It is fair to say that Jews like to complain.
Indeed, I cannot imagine that this statement will come as a great shock to you. In Yiddish there is a word for it: “kvetching”! Jews like to ‘kvetch’.
Wherever we turn, and wherever we are, we see problems and threats, challenges and difficulties. In short, we are hypersensitive, and not shy to share our feelings. But I wonder if, on reflection, all our ‘kvetching’ is valid. And, more to the point, if it is helpful.
Interestingly, ‘kvetching’ is in our DNA, although it wasn’t called that in ancient Egypt. The Talmud notes that the word ‘וַיְהִי’ — which means ‘and it came to pass’ and is the word with which the Torah portion of Beshalach begins — always indicates a situation of distress. Which is puzzling, because the verse goes on to describe how the Jews were set free from slavery, and the reading concludes with the story of utter victory over the Egyptians, whose entire army drowned in the Red Sea.
Why would any of this be distressing?
R. Tzadok Ha-Kohen, a wise and insightful Polish rabbi of the late nineteenth century, points out that the word ‘וַיְהִי’ is followed by the words ‘בְשַלַח פַרְעֹה אֶת הָעָם’, which mean ‘when Pharaoh sent the nation away’ – ‘and it came to pass when Pharaoh sent the nation away.’
The subtext here is that despite slavery, despite numerous miracles and having been materially enriched, when it came to leaving Egypt, the Jewish people were somehow reluctant to go and they hesitated, only departing when Pharaoh physically sent them on their way.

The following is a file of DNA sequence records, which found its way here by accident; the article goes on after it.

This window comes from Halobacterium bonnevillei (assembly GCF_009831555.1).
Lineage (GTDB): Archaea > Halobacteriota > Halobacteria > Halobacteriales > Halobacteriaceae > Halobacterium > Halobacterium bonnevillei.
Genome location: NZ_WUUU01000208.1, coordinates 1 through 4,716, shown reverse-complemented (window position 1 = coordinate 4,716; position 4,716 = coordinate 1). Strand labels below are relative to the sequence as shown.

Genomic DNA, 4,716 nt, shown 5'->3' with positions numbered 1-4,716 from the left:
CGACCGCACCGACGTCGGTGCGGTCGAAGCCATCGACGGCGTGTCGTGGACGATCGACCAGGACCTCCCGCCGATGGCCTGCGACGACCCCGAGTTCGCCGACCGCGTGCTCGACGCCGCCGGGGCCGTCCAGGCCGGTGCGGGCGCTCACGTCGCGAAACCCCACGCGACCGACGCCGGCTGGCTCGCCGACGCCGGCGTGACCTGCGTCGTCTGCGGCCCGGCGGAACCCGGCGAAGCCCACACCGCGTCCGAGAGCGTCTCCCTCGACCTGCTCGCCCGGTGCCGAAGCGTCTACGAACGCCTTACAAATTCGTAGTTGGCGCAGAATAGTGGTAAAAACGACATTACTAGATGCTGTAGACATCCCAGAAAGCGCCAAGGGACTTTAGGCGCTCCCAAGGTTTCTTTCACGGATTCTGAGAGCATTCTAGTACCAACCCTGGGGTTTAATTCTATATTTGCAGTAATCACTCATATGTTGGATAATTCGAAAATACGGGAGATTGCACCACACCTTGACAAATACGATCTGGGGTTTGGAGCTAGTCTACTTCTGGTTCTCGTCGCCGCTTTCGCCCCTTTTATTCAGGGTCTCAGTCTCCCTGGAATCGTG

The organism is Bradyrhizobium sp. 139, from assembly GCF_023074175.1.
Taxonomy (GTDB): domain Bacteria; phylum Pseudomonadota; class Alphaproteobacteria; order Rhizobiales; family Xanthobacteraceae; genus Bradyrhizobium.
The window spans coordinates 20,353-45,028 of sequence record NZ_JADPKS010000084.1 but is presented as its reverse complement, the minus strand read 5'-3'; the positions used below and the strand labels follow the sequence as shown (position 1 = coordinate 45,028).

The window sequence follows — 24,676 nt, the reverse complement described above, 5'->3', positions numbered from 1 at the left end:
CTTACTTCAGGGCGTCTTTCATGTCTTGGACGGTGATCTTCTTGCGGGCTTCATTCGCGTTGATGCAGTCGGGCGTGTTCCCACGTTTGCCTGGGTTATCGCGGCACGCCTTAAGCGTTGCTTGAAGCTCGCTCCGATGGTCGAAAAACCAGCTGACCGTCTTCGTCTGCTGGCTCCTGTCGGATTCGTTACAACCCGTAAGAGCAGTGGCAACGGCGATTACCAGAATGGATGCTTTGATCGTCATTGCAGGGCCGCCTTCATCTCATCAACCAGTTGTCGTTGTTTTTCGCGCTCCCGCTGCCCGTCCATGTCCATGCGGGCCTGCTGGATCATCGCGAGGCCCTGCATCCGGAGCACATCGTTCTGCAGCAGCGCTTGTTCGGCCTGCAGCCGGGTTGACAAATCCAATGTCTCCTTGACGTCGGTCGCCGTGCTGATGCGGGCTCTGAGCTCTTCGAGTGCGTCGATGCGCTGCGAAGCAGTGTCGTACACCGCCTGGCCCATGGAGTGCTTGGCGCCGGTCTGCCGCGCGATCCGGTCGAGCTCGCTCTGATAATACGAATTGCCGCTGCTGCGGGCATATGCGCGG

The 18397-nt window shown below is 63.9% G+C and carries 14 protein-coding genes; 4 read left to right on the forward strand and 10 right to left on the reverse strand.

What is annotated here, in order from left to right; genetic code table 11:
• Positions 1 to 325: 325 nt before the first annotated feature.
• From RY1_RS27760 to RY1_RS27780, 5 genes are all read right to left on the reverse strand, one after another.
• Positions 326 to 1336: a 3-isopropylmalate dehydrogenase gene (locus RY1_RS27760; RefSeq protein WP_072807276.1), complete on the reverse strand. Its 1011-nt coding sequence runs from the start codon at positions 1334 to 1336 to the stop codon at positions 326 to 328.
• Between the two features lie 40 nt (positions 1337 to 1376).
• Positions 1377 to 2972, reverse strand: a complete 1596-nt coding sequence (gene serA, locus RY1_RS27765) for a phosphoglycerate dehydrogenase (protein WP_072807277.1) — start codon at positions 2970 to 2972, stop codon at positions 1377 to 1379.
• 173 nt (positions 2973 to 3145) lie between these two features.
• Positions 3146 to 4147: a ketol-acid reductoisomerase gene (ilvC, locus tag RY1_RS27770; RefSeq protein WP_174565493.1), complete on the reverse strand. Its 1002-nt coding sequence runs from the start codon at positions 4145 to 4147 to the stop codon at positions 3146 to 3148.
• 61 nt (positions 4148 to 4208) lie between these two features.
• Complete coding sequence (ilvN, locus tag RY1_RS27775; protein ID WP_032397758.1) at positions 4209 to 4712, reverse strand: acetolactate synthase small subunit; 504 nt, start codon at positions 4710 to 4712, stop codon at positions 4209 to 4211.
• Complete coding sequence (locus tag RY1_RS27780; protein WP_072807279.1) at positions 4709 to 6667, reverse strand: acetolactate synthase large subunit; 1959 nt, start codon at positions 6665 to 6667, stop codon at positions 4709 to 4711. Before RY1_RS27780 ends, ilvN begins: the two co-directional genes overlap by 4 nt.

Even then, at the moment of Divine redemption, the Jewish nation found reasons to complain about their situation. They had kvetched about slavery, and now they kvetched about their redemption. And time after time, as the years went by, they found more reasons to kvetch, although God Himself was looking after them.
Is that not a good enough reason to begin the portion with a word that connotes distress, asks R. Tzadok?
I often feel that we need to take a step back and see positivity through the fog of problems that cloud our vision. In particular, when it comes to the State of Israel, we tend to focus on the problems it faces, and the challenges it has to endure, both from external threats and internal conflicts, instead of focusing on the wonders of its existence.
I would so much prefer to focus on the positive. On the solutions that are already there, taking root and creating a better future for the Jewish people.
One of these success stories is Nahal Haredi, a specialist ultra-orthodox unit in the IDF that is the resolving the problem of integrating this segment of Israeli society into the military.
Rather than focus on the status quo that so many find problematic, let us all celebrate the genesis of a solution that will allow Israeli society to become united, and thereby stronger.